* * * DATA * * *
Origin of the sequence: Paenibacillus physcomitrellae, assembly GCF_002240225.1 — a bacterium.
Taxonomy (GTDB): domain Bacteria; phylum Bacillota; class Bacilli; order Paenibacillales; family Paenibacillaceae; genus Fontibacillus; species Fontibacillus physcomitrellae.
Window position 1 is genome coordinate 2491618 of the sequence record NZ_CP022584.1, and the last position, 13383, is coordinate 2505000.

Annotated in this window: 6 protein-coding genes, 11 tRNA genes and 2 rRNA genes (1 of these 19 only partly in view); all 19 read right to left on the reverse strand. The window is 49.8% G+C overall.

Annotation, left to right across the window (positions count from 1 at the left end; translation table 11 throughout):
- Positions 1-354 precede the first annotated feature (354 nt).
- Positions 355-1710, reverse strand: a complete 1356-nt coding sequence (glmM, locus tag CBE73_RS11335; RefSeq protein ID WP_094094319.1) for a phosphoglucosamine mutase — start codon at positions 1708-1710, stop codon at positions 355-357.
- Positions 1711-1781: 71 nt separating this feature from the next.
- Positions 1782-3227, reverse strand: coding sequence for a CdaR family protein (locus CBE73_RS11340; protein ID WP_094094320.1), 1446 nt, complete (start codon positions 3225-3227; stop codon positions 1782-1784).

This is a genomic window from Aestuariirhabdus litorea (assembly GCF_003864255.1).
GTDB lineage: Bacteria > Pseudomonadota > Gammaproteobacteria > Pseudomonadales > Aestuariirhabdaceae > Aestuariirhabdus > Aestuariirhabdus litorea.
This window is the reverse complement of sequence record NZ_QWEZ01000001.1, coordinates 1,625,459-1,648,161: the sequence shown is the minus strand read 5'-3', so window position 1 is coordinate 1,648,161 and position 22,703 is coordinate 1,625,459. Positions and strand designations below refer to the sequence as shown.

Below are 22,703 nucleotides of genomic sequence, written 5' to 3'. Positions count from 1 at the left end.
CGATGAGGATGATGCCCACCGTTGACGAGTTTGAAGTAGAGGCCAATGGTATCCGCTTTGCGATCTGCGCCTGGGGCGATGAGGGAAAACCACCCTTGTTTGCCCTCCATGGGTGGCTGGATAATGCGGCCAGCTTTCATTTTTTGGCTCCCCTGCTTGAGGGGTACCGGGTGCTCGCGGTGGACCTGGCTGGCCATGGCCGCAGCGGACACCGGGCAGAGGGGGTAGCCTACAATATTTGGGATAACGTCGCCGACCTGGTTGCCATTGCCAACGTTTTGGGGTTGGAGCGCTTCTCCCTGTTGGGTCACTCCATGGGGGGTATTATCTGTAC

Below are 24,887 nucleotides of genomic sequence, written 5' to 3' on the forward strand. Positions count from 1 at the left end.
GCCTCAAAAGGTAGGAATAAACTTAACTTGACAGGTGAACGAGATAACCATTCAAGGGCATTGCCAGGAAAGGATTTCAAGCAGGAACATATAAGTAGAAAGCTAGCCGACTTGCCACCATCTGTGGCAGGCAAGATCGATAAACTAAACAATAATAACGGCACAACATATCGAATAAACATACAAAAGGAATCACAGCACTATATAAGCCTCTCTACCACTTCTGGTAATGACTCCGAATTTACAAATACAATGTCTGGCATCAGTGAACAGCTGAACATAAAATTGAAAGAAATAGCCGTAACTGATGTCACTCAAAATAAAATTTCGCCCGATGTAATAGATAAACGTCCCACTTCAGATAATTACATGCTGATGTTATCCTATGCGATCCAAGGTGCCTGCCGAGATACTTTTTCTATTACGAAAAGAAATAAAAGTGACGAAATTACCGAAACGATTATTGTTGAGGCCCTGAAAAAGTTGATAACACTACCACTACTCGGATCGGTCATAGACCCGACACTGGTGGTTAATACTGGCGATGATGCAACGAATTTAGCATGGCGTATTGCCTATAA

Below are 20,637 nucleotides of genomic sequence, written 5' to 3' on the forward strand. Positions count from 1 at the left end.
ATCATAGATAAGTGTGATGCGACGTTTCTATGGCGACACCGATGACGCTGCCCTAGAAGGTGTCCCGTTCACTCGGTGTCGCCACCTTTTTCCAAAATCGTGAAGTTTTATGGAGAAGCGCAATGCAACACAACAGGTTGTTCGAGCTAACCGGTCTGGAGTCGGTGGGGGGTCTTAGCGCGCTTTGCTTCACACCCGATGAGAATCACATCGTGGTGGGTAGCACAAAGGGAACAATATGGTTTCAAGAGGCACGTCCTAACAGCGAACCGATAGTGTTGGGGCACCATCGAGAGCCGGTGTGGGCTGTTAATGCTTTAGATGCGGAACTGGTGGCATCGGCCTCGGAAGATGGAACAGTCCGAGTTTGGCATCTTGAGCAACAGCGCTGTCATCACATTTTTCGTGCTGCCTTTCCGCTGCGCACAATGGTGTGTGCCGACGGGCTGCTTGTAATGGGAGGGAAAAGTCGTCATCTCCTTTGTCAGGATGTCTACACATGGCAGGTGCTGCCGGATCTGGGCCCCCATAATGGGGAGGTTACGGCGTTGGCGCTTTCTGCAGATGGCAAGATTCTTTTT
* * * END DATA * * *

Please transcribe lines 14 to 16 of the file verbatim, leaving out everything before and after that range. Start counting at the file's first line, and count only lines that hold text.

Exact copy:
CGATGAGGATGATGCCCACCGTTGACGAGTTTGAAGTAGAGGCCAATGGTATCCGCTTTGCGATCTGCGCCTGGGGCGATGAGGGAAAACCACCCTTGTTTGCCCTCCATGGGTGGCTGGATAATGCGGCCAGCTTTCATTTTTTGGCTCCCCTGCTTGAGGGGTACCGGGTGCTCGCGGTGGACCTGGCTGGCCATGGCCGCAGCGGACACCGGGCAGAGGGGGTAGCCTACAATATTTGGGATAACGTCGCCGACCTGGTTGCCATTGCCAACGTTTTGGGGTTGGAGCGCTTCTCCCTGTTGGGTCACTCCATGGGGGGTATTATCTGTAC

Below are 24,887 nucleotides of genomic sequence, written 5' to 3' on the forward strand. Positions count from 1 at the left end.
GCCTCAAAAGGTAGGAATAAACTTAACTTGACAGGTGAACGAGATAACCATTCAAGGGCATTGCCAGGAAAGGATTTCAAGCAGGAACATATAAGTAGAAAGCTAGCCGACTTGCCACCATCTGTGGCAGGCAAGATCGATAAACTAAACAATAATAACGGCACAACATATCGAATAAACATACAAAAGGAATCACAGCACTATATAAGCCTCTCTACCACTTCTGGTAATGACTCCGAATTTACAAATACAATGTCTGGCATCAGTGAACAGCTGAACATAAAATTGAAAGAAATAGCCGTAACTGATGTCACTCAAAATAAAATTTCGCCCGATGTAATAGATAAACGTCCCACTTCAGATAATTACATGCTGATGTTATCCTATGCGATCCAAGGTGCCTGCCGAGATACTTTTTCTATTACGAAAAGAAATAAAAGTGACGAAATTACCGAAACGATTATTGTTGAGGCCCTGAAAAAGTTGATAACACTACCACTACTCGGATCGGTCATAGACCCGACACTGGTGGTTAATACTGGCGATGATGCAACGAATTTAGCATGGCGTATTGCCTATAA